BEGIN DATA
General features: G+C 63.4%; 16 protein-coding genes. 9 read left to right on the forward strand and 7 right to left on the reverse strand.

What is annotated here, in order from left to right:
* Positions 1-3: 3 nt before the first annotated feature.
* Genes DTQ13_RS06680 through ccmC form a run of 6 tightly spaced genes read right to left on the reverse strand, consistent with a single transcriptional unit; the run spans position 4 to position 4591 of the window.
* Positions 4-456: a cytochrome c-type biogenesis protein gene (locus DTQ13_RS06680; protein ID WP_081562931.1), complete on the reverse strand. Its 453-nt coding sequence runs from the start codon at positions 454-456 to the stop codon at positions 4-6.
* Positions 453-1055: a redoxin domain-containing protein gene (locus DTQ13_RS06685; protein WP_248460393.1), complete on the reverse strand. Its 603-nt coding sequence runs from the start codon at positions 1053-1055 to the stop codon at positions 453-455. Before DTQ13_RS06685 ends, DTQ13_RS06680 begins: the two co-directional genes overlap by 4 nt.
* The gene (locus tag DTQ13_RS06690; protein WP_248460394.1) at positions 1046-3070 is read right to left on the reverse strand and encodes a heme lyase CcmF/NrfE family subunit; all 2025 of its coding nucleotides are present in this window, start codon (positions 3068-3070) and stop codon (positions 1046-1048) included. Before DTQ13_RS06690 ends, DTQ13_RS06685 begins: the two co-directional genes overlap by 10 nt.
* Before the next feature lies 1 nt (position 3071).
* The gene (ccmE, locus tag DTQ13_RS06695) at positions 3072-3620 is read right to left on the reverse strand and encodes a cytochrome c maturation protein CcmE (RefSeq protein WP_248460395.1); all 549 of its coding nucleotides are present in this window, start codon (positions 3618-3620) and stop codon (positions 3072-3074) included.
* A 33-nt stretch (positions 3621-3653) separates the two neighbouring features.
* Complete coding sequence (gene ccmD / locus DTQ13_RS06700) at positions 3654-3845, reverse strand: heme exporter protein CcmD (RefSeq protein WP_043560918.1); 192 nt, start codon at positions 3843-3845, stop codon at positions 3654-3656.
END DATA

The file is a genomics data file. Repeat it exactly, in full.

General features: G+C 63.4%; 16 protein-coding genes. 9 read left to right on the forward strand and 7 right to left on the reverse strand.

What is annotated here, in order from left to right:
* Positions 1-3: 3 nt before the first annotated feature.
* Genes DTQ13_RS06680 through ccmC form a run of 6 tightly spaced genes read right to left on the reverse strand, consistent with a single transcriptional unit; the run spans position 4 to position 4591 of the window.
* Positions 4-456: a cytochrome c-type biogenesis protein gene (locus DTQ13_RS06680; protein ID WP_081562931.1), complete on the reverse strand. Its 453-nt coding sequence runs from the start codon at positions 454-456 to the stop codon at positions 4-6.
* Positions 453-1055: a redoxin domain-containing protein gene (locus DTQ13_RS06685; protein WP_248460393.1), complete on the reverse strand. Its 603-nt coding sequence runs from the start codon at positions 1053-1055 to the stop codon at positions 453-455. Before DTQ13_RS06685 ends, DTQ13_RS06680 begins: the two co-directional genes overlap by 4 nt.
* The gene (locus tag DTQ13_RS06690; protein WP_248460394.1) at positions 1046-3070 is read right to left on the reverse strand and encodes a heme lyase CcmF/NrfE family subunit; all 2025 of its coding nucleotides are present in this window, start codon (positions 3068-3070) and stop codon (positions 1046-1048) included. Before DTQ13_RS06690 ends, DTQ13_RS06685 begins: the two co-directional genes overlap by 10 nt.
* Before the next feature lies 1 nt (position 3071).
* The gene (ccmE, locus tag DTQ13_RS06695) at positions 3072-3620 is read right to left on the reverse strand and encodes a cytochrome c maturation protein CcmE (RefSeq protein WP_248460395.1); all 549 of its coding nucleotides are present in this window, start codon (positions 3618-3620) and stop codon (positions 3072-3074) included.
* A 33-nt stretch (positions 3621-3653) separates the two neighbouring features.
* Complete coding sequence (gene ccmD / locus DTQ13_RS06700) at positions 3654-3845, reverse strand: heme exporter protein CcmD (RefSeq protein WP_043560918.1); 192 nt, start codon at positions 3843-3845, stop codon at positions 3654-3656.